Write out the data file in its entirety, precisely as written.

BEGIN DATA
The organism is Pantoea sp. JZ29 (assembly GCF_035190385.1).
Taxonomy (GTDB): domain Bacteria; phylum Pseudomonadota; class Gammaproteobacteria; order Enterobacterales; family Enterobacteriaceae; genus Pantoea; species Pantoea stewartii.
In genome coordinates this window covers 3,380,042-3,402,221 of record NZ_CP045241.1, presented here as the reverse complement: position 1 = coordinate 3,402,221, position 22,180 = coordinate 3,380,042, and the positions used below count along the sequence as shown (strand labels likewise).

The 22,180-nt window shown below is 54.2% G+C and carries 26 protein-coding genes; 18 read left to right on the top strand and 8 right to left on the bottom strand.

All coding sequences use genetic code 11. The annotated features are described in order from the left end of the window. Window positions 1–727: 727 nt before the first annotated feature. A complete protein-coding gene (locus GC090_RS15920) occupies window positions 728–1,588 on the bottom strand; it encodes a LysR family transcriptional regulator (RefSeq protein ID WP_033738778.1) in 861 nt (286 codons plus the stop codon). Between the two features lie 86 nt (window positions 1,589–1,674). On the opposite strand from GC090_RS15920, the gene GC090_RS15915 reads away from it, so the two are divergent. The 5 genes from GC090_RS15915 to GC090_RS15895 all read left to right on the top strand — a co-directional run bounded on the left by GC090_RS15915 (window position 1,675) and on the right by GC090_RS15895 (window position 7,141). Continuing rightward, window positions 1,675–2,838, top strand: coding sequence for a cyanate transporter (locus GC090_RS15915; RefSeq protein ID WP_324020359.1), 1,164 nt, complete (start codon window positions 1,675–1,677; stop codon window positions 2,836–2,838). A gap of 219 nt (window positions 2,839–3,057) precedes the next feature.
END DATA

The organism is Pantoea sp. JZ29 (assembly GCF_035190385.1).
Taxonomy (GTDB): domain Bacteria; phylum Pseudomonadota; class Gammaproteobacteria; order Enterobacterales; family Enterobacteriaceae; genus Pantoea; species Pantoea stewartii.
In genome coordinates this window covers 3,380,042-3,402,221 of record NZ_CP045241.1, presented here as the reverse complement: position 1 = coordinate 3,402,221, position 22,180 = coordinate 3,380,042, and the positions used below count along the sequence as shown (strand labels likewise).

The 22,180-nt window shown below is 54.2% G+C and carries 26 protein-coding genes; 18 read left to right on the top strand and 8 right to left on the bottom strand.

All coding sequences use genetic code 11. The annotated features are described in order from the left end of the window. Window positions 1–727: 727 nt before the first annotated feature. A complete protein-coding gene (locus GC090_RS15920) occupies window positions 728–1,588 on the bottom strand; it encodes a LysR family transcriptional regulator (RefSeq protein ID WP_033738778.1) in 861 nt (286 codons plus the stop codon). Between the two features lie 86 nt (window positions 1,589–1,674). On the opposite strand from GC090_RS15920, the gene GC090_RS15915 reads away from it, so the two are divergent. The 5 genes from GC090_RS15915 to GC090_RS15895 all read left to right on the top strand — a co-directional run bounded on the left by GC090_RS15915 (window position 1,675) and on the right by GC090_RS15895 (window position 7,141). Continuing rightward, window positions 1,675–2,838, top strand: coding sequence for a cyanate transporter (locus GC090_RS15915; RefSeq protein ID WP_324020359.1), 1,164 nt, complete (start codon window positions 1,675–1,677; stop codon window positions 2,836–2,838). A gap of 219 nt (window positions 2,839–3,057) precedes the next feature.